In the heart of Air World

A four hour layover at Heathrow would knock the enthusiam out of a televangelist. Being of Anglo/Celtic descent, I feel a genetic bond to the doughy middle-aged faces on British Airways, that slightly deranged, broken nosed, shaved head-butting boyo look that indicated past excesses on the rugby pitch or time spent terrorizing the continent as a soccer hooligan.

The pod seating thing that BA businessclass has going is totally creepy, with privacy screens erected to keep the bad dentistry of the bloke in 10D out of one’s own bleary face. The airlines have to fire Recaro, the Italian bucket seat designer, and do away with the modular pod thing that is absolutely useless to anyone over 6 feet tall. I’d prefer to lie on the rug and curl into the fetal position. Dude to my left looked like Gordon Gekko, right down to the blue shirt with the white collar and cuffs and the pound of vaseline in his hair. He spent the first half of the flight trying to barter for a pair of duty-free Bang & Olufsen ear buds for his iPod with the purser arguing that the price was the price and the 777 was not the Dirt Market.

Heathrow — grey, tubular, about three degrees too warm on a classic English morning where the sky looks like a stewed sweatshirt — is one of the singularly depressing travel experiences. Aside from the multicultural paegant of Asians, Africans, Sub-continentals, and other colonial descendants packing their villages into the overhead compartments, aside from the peevishly quaint terminology (Border Control, the Luddington Suite), the atrocious pub/breakfasts in the concourses, there is the oasis of the British Airways Lounge, a sort of hipster purgatory with genuine Oliver Twist porridge, unlimited espresso, and gangs of gesticulating Russian businessmen who bellow and drink white wine at 9 am.

Settling in is a ritual. Plug in the notebook, boot up, read a book while that happens, look at the Blackberry, charge that, set the clocks on the PC and phone, get a coffee, get some food, take off the blazer, reassure self that wallet, passport and ticket are in place, find wireless, curse wireless pain-in-the-ass effect, look out at the grey landscape of tarmac, English suburbs, highways, wait for PC to finish booting … read email. Wish you hadn’t. Write an aimless blog post. Wish you hadn’t. Think about taking a shower but wonder how weird that will be but how great it will feel.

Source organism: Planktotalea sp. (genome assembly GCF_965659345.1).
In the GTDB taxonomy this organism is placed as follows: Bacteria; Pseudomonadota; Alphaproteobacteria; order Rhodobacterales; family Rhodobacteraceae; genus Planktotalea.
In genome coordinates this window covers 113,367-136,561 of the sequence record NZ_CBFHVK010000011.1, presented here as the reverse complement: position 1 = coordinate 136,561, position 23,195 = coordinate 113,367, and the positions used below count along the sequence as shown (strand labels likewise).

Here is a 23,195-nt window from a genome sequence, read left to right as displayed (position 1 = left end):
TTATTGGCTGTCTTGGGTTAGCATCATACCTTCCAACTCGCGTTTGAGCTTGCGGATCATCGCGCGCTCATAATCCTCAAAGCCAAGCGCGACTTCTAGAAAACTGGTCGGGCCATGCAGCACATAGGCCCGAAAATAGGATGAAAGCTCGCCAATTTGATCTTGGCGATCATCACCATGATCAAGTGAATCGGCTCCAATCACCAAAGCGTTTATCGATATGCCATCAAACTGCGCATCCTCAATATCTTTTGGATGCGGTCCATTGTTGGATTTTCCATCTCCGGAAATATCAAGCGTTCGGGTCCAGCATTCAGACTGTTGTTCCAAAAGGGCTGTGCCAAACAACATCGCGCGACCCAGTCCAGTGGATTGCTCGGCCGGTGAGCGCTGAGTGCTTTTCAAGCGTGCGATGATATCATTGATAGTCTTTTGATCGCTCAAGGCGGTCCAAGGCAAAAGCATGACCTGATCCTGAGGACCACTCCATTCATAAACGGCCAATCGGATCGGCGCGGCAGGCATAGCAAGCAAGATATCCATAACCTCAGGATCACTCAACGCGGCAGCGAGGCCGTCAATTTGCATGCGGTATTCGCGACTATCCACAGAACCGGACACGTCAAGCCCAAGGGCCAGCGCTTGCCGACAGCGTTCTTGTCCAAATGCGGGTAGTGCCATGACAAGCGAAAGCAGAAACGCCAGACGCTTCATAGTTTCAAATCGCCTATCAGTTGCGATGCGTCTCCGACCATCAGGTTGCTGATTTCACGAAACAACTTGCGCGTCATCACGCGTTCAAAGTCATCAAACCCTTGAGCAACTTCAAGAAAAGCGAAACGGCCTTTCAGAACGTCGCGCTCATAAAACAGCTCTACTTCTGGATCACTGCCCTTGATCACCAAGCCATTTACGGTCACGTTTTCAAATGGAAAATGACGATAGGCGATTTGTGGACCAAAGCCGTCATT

Three more hours till I board for Bangalore — nine hours then onwards to the Hotel Ista where I intend to eat a dosa for breakfast.

Tokyo arrival

{insert usual travel rant here]

Made it to Tokyo. Lots of street security (G8 meeting is happening to the north). Hotel gym is demented. Has one of those butt-shaker strap machines like the Jetson’s used. No weights. No erg.  Brought my jump rope. Just punished myself for 14 hours of limbo and feel good about it.

Two, not one, but two crying babies adjacent to me. So no sleep, or what sleep occurred was nightmarish.

Other than that — this time yesterday I was sitting in my mom’s backyard eating ribs, now I am in Japan thinking noodles.

Cellphone does not work. So this will be a Skypish trip when I can get connected.

Tokyo in the morning …

I am in a semi-state of packedness — the killer these days is shoes. Now that I am the workout monster I feel compelled to fly with my trail running/gym shoes and have to ram a pair of loafers into my duffel bag (I never check a bag, I refuse to use a wheeled sarcophagus). And I am old and wise enough to anticipate forgetting something.

The big thing is the laptop sleeve and insuring it’s four little pouches contain:

  • Laptop
  • iPod and headphones
  • sleeping pills
  • ear plugs
  • contact lens case and wetting solution

That’s all I need for inflight amenities. The other big need is books. Inflight reading this time will be Landing Page Optimization by Tim Ash (a good book and relatively up to date) and The Wind-up Bird Chronicle by Haruki Mirakami (at the suggestion of my son Eliot, and a book underway long before Tokyo came into focus).

I downloaded a Maria Callas rendition of Tosca from the early 50s, I think it is a very classic performance from Rome on BMI. Anyway, waiting for iTunes to download it, then will synch it onto the iPod.

My drill is to settle in, shoes off, noise-cancelling headphones plugged into the music, read and eat for a couple hours, then get up, stretch, perform my ablutions, pop out the contact, stick in the earplugs (with the headphones over it, unplugged but on and cancelling the engine noise), take the pill, blanket, pillow, seatbelt loose as possible around the outside of the blanket ….

Then 12 hours of restless limbo — never sleeping because I am exactly two inches longer than the allotted space, but not motivated enough to clear out my inbox and arrange my desktop icons into some clever shape ….

I’m taking the little point-and-shoot Canon, so no big honking Nikon shots, I just can’t abide hauling that such a long distance only to spend most of the time in my backpack in a conference room. So, some blogging from Tokyo, hopefully more fruitful than my last expedition there in September 2006.

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